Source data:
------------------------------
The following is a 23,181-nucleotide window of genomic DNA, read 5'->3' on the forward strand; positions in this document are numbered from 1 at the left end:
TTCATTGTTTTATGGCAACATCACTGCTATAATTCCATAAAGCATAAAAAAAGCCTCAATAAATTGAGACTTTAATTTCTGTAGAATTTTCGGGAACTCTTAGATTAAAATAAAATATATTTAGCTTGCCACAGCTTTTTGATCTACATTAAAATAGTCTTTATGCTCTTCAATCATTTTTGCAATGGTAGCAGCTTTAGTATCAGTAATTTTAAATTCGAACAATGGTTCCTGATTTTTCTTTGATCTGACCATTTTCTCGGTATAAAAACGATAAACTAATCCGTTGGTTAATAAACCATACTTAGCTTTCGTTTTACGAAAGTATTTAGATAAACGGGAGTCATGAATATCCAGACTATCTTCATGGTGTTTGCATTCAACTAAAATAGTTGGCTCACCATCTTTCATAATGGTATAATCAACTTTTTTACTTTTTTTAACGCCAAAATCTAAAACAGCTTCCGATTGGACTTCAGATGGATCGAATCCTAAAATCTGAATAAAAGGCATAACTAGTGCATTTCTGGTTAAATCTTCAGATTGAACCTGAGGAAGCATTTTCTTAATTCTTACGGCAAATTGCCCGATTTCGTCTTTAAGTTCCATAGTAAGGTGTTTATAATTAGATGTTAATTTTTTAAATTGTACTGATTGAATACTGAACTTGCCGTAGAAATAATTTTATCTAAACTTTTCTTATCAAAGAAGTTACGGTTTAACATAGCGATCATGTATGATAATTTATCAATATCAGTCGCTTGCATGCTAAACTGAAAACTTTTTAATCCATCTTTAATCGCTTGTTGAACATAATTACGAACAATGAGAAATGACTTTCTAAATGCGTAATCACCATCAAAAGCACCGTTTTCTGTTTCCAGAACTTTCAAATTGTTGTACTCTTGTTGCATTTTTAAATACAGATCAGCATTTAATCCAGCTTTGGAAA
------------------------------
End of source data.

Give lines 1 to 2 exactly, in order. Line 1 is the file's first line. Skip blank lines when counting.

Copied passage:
The following is a 23,181-nucleotide window of genomic DNA, read 5'->3' on the forward strand; positions in this document are numbered from 1 at the left end:
TTCATTGTTTTATGGCAACATCACTGCTATAATTCCATAAAGCATAAAAAAAGCCTCAATAAATTGAGACTTTAATTTCTGTAGAATTTTCGGGAACTCTTAGATTAAAATAAAATATATTTAGCTTGCCACAGCTTTTTGATCTACATTAAAATAGTCTTTATGCTCTTCAATCATTTTTGCAATGGTAGCAGCTTTAGTATCAGTAATTTTAAATTCGAACAATGGTTCCTGATTTTTCTTTGATCTGACCATTTTCTCGGTATAAAAACGATAAACTAATCCGTTGGTTAATAAACCATACTTAGCTTTCGTTTTACGAAAGTATTTAGATAAACGGGAGTCATGAATATCCAGACTATCTTCATGGTGTTTGCATTCAACTAAAATAGTTGGCTCACCATCTTTCATAATGGTATAATCAACTTTTTTACTTTTTTTAACGCCAAAATCTAAAACAGCTTCCGATTGGACTTCAGATGGATCGAATCCTAAAATCTGAATAAAAGGCATAACTAGTGCATTTCTGGTTAAATCTTCAGATTGAACCTGAGGAAGCATTTTCTTAATTCTTACGGCAAATTGCCCGATTTCGTCTTTAAGTTCCATAGTAAGGTGTTTATAATTAGATGTTAATTTTTTAAATTGTACTGATTGAATACTGAACTTGCCGTAGAAATAATTTTATCTAAACTTTTCTTATCAAAGAAGTTACGGTTTAACATAGCGATCATGTATGATAATTTATCAATATCAGTCGCTTGCATGCTAAACTGAAAACTTTTTAATCCATCTTTAATCGCTTGTTGAACATAATTACGAACAATGAGAAATGACTTTCTAAATGCGTAATCACCATCAAAAGCACCGTTTTCTGTTTCCAGAACTTTCAAATTGTTGTACTCTTGTTGCATTTTTAAATACAGATCAGCATTTAATCCAGCTTTGGAAA